In the UK, despite anti-discrimination laws, age can be viewed in a negative way. In comparison with for example Japan, where life expectancy is longer and culturally age is associated with wisdom, the UK workplace can seem like an unnecessarily biased environment. To build your confidence and gain that psychological edge, don’t be above asking for help to bring about the change you desire. Attend career development seminars, approach CV writing services, job coaches and employment counsellors. Other opinions are invaluable, and professional job search personnel might be able to help you take a step back and see the opportunities you are missing by being too close to the problem.


Ask yourself if this is the right time to make a radical career change. It’s a big step and other aspects of your life need to be stable in order for you to focus all your energies on your career. While you make the transition, maybe you will need to take on a low stress part time job to keep afloat financially. Temporary work as a means to an end could help you pay for a professional development course, and if the work is in any way related to your new career, then that’s even better! Your transferable skills are building all the time.



Keep a sense of perspective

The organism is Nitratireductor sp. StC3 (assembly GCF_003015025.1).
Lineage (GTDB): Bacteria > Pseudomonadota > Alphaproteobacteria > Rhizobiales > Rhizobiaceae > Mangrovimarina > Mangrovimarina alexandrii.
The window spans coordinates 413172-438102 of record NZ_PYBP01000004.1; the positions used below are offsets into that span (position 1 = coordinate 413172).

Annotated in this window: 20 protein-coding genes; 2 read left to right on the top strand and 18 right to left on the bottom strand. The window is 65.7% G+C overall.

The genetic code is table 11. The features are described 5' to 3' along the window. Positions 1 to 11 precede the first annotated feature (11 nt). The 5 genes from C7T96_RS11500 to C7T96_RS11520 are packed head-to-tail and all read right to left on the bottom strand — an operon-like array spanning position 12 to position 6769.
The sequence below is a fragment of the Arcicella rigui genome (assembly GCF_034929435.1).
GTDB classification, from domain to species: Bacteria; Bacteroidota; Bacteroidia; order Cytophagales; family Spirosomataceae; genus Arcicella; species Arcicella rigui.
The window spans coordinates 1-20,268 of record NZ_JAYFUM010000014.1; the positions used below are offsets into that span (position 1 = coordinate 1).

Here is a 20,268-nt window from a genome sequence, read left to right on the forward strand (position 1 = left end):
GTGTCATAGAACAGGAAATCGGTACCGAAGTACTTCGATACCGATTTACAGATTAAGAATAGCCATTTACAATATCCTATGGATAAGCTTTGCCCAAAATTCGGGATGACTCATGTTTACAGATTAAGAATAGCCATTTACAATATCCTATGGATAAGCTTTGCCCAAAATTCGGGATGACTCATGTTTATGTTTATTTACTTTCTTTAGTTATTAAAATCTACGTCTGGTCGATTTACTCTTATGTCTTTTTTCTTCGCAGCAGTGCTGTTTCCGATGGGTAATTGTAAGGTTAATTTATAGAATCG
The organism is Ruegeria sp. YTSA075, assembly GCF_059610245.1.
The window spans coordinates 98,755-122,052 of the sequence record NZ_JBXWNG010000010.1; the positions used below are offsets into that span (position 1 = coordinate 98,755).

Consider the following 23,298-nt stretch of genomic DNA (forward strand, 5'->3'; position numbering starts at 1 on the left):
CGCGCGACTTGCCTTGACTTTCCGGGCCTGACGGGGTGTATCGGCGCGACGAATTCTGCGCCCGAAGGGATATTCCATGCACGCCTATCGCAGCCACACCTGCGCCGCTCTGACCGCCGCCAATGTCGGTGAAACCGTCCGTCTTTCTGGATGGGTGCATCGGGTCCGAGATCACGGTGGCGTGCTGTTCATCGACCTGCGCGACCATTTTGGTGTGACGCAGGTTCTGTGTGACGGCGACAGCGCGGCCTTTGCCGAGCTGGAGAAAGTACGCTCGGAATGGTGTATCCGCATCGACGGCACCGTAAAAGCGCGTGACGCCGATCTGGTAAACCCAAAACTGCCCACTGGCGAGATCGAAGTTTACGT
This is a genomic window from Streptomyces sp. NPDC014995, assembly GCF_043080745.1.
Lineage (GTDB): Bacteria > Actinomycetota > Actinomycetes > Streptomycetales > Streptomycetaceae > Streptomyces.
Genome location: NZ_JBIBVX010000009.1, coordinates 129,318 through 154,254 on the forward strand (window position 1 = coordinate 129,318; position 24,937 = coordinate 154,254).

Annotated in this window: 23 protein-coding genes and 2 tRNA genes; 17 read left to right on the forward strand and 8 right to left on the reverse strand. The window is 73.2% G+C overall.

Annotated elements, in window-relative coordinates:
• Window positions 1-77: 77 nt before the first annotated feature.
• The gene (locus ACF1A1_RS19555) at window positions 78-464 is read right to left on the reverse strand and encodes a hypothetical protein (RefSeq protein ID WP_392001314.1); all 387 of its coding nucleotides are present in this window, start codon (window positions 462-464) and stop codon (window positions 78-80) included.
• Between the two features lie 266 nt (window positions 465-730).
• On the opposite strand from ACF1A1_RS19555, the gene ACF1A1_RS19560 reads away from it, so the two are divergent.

To bring clarity and insight, write a list of all your skills and achievements relevant to your dream job. Start a blog or a website related to where you aspire to be. This will also help with job applications and will build your credibility in the profession. Talk to people already working in your chosen career both in person and online. If possible attend relevant networking events. Start to say ‘yes’ to opportunities coming your way, you never know where they might lead. Often your career path unfolds naturally, but if the direction feels wrong, accept that it’s a mistake and take a sideways step. Don’t dwell on mistakes or obsess for too long about making a decision. Constantly worrying about what might go wrong will not help. Life is full of uncertainties and while you spend time worrying you could be missing an opportunity. Lead an interesting life, socialise and seek out different experiences and people. It will help you to decide where and what you want to be, and if nothing else it will make life much more entertaining.